A $9 million medical malpractice verdict in the case of an oil-field worker with a broken neck is thought to be the largest in Wyoming history.

The Associated Press reports that the award against Campbell County Memorial Hospital in Gillette far eclipses the state's previous medical malpractice high of $1.5 million.

The case began in December 2008, when Montana resident Louis Prager was driving a truck for his employer at the time, Conquest Energies Co. On a patch of icy road, Prager's truck went off the road and rolled several times before landing on its top.

Prager complained of neck and shoulder pain to emergency personnel, who took him to the Gillette hospital.

According to the lawsuit, the emergency room physician, Dr. Brian Cullison, ordered X-rays and CT scans of Prager's head, facial bones and thoracic spine but not of his neck.

Prager, then 51 years old, was discharged the same day and went to a co-worker's home to recuperate.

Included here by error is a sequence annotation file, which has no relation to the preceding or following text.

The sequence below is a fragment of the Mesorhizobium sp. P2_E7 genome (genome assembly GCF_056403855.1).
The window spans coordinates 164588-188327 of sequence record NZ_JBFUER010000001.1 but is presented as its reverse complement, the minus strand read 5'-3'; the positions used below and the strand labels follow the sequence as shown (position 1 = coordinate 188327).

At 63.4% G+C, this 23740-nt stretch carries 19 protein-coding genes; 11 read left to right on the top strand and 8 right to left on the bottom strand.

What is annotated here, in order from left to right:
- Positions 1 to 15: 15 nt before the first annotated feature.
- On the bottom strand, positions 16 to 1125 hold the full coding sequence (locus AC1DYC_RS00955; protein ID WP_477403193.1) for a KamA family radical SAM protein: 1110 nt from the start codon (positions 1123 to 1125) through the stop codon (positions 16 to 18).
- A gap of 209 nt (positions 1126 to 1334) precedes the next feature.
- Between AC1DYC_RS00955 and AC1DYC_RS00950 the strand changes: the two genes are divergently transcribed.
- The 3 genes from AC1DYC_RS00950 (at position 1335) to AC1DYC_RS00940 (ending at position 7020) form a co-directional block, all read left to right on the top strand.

Four days later, according to the lawsuit, he woke up with extreme pain in his neck and left shoulder and weakness in his arm.

Prager returned to the emergency room where further tests disclosed he had suffered a broken neck. Prager underwent surgery to stabilize his neck the same day.

The surgery stopped further injury but could not undo the nerve damage, the lawsuit said.

The lawsuit, filed by Prager and his wife, Rebecca, claimed the defendants were negligent with his care.

During a nine-day trial in October, defense attorneys argued Prager's pain and limited movement in his left arm resulted from a worsening and progressing shoulder injury, not failure to diagnose his cervical fracture.

The jury verdict, returned Oct. 27, awarded Prager $7 million. It also awarded his wife $2 million for harm to her marriage and loss of consortium.

The Cheyenne attorneys who represented the hospital, Billie Addleman and Richard Schneebeck, didn't return a phone call seeking comment. Neither did a spokesman for the Wyoming Medical Society.

Tom Metier, an attorney with offices in Cheyenne and Fort Collins, Colo., was the trial counsel for the case. He said Prager is in constant pain, can't work and will require more surgery.

The president of the Wyoming Trial Lawyers Association, Diana Rhodes of Cheyenne, said the Prager jury recognized a medical error had occurred.

"The message that jury was sending is, Wyoming citizens will not accept medical care below standards," Rhodes said.